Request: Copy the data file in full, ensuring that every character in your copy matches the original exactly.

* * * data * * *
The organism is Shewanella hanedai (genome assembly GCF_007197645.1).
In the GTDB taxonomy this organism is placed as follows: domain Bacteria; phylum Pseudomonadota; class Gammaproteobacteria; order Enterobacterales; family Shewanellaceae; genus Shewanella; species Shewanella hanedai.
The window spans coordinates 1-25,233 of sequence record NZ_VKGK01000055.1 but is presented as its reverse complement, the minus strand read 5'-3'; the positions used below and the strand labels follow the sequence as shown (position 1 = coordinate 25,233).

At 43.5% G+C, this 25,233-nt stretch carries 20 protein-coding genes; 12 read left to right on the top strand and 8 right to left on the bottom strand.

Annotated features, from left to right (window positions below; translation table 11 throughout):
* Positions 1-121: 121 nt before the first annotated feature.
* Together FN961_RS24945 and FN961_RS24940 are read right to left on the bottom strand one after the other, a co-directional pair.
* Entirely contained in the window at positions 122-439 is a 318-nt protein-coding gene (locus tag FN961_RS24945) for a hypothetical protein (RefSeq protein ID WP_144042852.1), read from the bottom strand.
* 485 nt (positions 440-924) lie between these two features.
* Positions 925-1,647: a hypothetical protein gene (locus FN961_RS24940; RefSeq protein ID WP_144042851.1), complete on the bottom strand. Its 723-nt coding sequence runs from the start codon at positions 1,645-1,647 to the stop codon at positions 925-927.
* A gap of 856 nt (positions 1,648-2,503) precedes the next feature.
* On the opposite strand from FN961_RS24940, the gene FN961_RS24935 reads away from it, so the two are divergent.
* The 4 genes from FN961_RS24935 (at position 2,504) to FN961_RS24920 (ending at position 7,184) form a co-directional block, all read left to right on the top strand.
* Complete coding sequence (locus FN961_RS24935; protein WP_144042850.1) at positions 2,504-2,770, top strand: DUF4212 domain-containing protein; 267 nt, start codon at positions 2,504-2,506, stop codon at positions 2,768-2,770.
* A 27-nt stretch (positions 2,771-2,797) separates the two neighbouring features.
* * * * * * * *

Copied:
The organism is Shewanella hanedai (genome assembly GCF_007197645.1).
In the GTDB taxonomy this organism is placed as follows: domain Bacteria; phylum Pseudomonadota; class Gammaproteobacteria; order Enterobacterales; family Shewanellaceae; genus Shewanella; species Shewanella hanedai.
The window spans coordinates 1-25,233 of sequence record NZ_VKGK01000055.1 but is presented as its reverse complement, the minus strand read 5'-3'; the positions used below and the strand labels follow the sequence as shown (position 1 = coordinate 25,233).

At 43.5% G+C, this 25,233-nt stretch carries 20 protein-coding genes; 12 read left to right on the top strand and 8 right to left on the bottom strand.

Annotated features, from left to right (window positions below; translation table 11 throughout):
* Positions 1-121: 121 nt before the first annotated feature.
* Together FN961_RS24945 and FN961_RS24940 are read right to left on the bottom strand one after the other, a co-directional pair.
* Entirely contained in the window at positions 122-439 is a 318-nt protein-coding gene (locus tag FN961_RS24945) for a hypothetical protein (RefSeq protein ID WP_144042852.1), read from the bottom strand.
* 485 nt (positions 440-924) lie between these two features.
* Positions 925-1,647: a hypothetical protein gene (locus FN961_RS24940; RefSeq protein ID WP_144042851.1), complete on the bottom strand. Its 723-nt coding sequence runs from the start codon at positions 1,645-1,647 to the stop codon at positions 925-927.
* A gap of 856 nt (positions 1,648-2,503) precedes the next feature.
* On the opposite strand from FN961_RS24940, the gene FN961_RS24935 reads away from it, so the two are divergent.
* The 4 genes from FN961_RS24935 (at position 2,504) to FN961_RS24920 (ending at position 7,184) form a co-directional block, all read left to right on the top strand.
* Complete coding sequence (locus FN961_RS24935; protein WP_144042850.1) at positions 2,504-2,770, top strand: DUF4212 domain-containing protein; 267 nt, start codon at positions 2,504-2,506, stop codon at positions 2,768-2,770.
* A 27-nt stretch (positions 2,771-2,797) separates the two neighbouring features.